The structure of the novel is discontinuous, fragmentary, revelatory and episodic. There is considerable use of interior monologue.
Rather than following a straightforward chronological narrative, the story is gradually revealed to the reader through narrative and dialogue combined with interior monologue that includes a great deal of flashback and foreshadowing, hint and allusion. It gradually builds a cumulative picture of the setting, the characters, the themes and events of the story. The story needs to be pieced together like a jigsaw puzzle, with the final picture revealed only as the last pieces are put in.
Memories are seldom chronological or organised. Offred fills in gaps in the narrative as she remembers or as events in her current existence trigger her memory. This type of narrative structure is more authentic and vivid. We accept the authenticity of Offred’s experiences because we experience them with her. Interior monologue is characterised by leaps from one idea to another, by the association of different ideas. It allows juxtaposition and thus parallels and comparisons that highlight the themes of the novel. It is more suspenseful – because the story is revealed bit by bit, we are less able to understand the details than if we follow a simple chronological tale. We can never be sure whether Offred did survive.
Offred’s first person point of view gives an intensely personal quality and authenticity to the narrative. She shares her thoughts, observations, memories, impressions, and dialogue, both in flashback and in the ‘present’.
The novel’s tone is dark, and at ties mournful for the lost world before Gilead. Consistently unhappy, Offred finds both refuge and pain in her memories. A sense of fear and paranoia also pervades the novel, living under the totalitarian regime. A very black humour does sometimes lift the tone from a too serious one.
There is also a note of despair that runs through: “How can I keep on living?” She frequently alludes to the possibility of suicide – the only escape she is able to envisage.
Foreshadowing of Events:
- Offred’s kiss with Nick foreshadow’s their affair
- the attempted kidnapping of Offred’s daughter foreshadows Offred’s loss of her child
- the arrest in the street “What a relief, It wasn’t me.’ foreshadow’s Offred’s own arrest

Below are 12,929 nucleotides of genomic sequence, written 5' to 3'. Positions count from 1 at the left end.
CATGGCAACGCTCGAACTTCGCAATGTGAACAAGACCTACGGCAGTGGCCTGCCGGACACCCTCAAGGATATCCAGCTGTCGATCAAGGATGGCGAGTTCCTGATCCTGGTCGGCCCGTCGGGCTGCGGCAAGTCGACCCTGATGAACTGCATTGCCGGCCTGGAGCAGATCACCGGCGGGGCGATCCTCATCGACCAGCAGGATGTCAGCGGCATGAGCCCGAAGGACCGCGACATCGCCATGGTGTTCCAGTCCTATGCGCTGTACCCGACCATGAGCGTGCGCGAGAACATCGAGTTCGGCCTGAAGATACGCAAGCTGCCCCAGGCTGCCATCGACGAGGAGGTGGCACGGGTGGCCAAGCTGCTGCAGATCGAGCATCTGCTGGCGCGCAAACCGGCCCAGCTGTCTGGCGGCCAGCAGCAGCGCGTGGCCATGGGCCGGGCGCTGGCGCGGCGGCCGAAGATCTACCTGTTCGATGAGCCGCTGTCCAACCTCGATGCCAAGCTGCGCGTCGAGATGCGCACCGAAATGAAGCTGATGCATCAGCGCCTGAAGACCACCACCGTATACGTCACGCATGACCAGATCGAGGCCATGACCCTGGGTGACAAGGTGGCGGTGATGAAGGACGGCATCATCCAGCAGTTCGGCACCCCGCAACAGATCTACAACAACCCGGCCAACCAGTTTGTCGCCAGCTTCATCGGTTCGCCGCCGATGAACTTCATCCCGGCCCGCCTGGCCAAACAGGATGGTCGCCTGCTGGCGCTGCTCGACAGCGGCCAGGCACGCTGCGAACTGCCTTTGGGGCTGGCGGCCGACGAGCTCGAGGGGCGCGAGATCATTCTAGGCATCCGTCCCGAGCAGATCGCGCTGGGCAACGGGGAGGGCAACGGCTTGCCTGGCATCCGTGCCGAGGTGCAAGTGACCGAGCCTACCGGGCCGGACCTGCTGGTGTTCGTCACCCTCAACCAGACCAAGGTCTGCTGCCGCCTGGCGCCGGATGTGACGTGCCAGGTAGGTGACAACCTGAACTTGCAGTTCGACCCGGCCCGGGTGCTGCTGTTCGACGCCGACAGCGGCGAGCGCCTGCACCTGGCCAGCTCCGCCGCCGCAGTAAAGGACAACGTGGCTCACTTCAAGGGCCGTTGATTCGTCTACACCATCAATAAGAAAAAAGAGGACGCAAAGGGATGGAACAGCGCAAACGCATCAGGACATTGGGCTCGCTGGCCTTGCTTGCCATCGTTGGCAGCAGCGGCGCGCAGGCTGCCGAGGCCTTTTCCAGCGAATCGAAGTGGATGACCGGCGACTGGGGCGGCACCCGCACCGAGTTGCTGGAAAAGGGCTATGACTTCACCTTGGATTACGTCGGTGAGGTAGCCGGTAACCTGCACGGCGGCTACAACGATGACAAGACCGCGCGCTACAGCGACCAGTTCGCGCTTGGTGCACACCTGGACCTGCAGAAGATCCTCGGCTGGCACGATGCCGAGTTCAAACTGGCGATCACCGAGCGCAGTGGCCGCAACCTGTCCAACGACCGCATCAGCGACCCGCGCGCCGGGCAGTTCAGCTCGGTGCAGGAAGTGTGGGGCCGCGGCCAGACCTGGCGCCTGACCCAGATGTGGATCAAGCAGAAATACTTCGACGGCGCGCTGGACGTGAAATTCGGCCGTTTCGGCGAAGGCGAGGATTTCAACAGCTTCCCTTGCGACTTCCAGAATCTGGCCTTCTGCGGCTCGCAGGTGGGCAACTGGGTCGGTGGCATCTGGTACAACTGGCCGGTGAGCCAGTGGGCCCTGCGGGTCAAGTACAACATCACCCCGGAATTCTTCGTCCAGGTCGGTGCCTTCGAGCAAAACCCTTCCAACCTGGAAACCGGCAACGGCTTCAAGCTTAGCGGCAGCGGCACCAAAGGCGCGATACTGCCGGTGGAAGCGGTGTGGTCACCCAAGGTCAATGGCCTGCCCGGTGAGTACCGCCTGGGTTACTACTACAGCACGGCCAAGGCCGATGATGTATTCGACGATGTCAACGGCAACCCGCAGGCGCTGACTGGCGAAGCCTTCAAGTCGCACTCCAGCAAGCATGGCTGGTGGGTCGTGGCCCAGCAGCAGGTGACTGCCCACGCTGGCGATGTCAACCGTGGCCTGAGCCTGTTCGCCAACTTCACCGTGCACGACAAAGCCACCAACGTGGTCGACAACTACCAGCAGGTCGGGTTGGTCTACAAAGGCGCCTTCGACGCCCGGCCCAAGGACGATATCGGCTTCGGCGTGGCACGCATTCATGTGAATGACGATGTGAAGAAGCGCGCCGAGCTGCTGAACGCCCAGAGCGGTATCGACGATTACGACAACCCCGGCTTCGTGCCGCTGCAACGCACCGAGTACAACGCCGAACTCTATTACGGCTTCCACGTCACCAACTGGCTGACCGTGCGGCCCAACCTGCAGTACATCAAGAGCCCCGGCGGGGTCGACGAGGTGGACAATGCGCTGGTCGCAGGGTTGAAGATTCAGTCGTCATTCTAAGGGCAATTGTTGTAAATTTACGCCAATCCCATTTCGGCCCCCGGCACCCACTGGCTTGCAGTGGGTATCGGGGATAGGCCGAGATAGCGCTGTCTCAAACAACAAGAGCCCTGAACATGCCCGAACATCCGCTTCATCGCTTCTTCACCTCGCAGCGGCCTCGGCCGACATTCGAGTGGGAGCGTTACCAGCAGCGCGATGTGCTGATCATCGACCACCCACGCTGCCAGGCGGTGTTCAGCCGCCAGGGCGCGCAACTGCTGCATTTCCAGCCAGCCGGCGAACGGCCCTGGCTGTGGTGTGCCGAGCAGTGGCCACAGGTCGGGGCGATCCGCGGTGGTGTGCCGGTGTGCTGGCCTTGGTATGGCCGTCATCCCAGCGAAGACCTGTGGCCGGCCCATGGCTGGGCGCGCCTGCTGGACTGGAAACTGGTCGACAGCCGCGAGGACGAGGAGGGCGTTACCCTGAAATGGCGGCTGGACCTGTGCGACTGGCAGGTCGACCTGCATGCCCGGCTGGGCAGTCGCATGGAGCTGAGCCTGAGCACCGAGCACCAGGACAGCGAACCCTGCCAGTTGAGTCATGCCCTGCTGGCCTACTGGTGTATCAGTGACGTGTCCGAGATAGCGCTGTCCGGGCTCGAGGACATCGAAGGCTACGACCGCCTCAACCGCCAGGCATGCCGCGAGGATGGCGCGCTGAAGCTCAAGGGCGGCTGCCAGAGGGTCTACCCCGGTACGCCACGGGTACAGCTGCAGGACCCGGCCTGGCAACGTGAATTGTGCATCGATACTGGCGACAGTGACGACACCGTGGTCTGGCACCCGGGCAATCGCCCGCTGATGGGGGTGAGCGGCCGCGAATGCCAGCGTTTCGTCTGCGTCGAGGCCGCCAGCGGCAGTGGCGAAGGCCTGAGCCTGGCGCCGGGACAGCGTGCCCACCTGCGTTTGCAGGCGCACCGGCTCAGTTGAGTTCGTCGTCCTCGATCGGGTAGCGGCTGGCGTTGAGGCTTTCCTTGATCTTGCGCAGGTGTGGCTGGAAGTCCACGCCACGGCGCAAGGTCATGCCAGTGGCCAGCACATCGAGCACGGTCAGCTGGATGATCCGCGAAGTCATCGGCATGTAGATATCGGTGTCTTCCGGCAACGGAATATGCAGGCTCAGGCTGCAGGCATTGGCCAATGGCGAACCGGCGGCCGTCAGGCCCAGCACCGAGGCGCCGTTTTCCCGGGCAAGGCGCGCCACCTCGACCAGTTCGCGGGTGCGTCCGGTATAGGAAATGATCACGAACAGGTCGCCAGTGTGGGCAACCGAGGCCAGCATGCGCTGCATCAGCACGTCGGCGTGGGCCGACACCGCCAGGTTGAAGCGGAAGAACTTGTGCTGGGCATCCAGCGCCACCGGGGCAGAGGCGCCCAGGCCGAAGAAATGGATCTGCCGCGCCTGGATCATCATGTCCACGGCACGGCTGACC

- the previous Handmaid hanging herself foreshadow’s Ofglen’s end
- Moira’s ‘underwhore’ party foreshadows her ending up at Jezebel’s.
Short sentences: “History will absolve me.” “I wait. I compose myself.”
Questions: “Does Luke hope?” “Why is it that night falls instead of rising like the dawn?”
Minor sentences: “A chair, a table, a lamp….A window, two white curtains….A bed.””Flash in the pan.”
Long, loose sentences: “From the outside I must look like a cocoon, a spook, face enshrouded like this, only the outlines visible, of nose, bandaged mouth, blind eyes.”
All help create the idea of a narrator talking into a microphone, of ideas being expressed at random, of the process of thinking, reflecting. The questions reinforce Offred as a woman with an enquiring and curious mind, one who is intelligent and thoughtful but rather ideologically dogmatic. The long sentences mean ideas are added, built on, synonyms offered, associations suggested. Loose sentences are more characteristic of informal spoken language.
For Offred, telling her story is an act of rebellion. Offred speaks out to an imaginary reader. Offred’s creation of her story gives her “control over the ending.” It gives her hope for the future, a sense that “there will be an ending…and rel life will come after it.” She can hope that someone will hear her story.
Irony is an important stylistic technique used by Atwood.
It is ironic that Serena Joy played a part in the creation of the state of Gilead, but her life is now devoid of any affection or comfort, she is the real loser.
The Japanese tourists visit and view Gilead as in the past American tourists would have looked at traditional Japanese geishas etc.
“Four digits and an eye, a passport in reverse.” Passports give us a freedom to travel freely. Offred’s tattoo will ensure she does not escape; it denies her freedom, as did the branding of slaves.
Gilead uses only what it chooses out of the Bible for its justification, and is not above making up what it wants.
There are similarities between Offred’s mother and Aunt Lydia, their attitudes and actions. Although the novel offers a feminist critique of the attitudes towards women in Gilead, Atwood occasionally draws similarities between the architects of Gilead and radical feminists such as Offred’s mother. Both claim to protect women from sexual violence, and both show willingness to restrict free speech on order to accomplish this goal. Offred recalls her mother and other feminists burning porn magazines, which the imagery links to witch burning. The Commander’s dismissal of love links to Offred’s mother’s similar dismissal. Aunt Lydia talks of leading men by the nose, similar to Offred’s mother’s rejection of the value of men.
Gilead also uses the rhetoric of female solidarity and sisterhood to its advantage – these points of similarity imply the existence of a dark side of feminist rhetoric, but despite Atwood’s criticism of the feminist left, her real target is the religious right.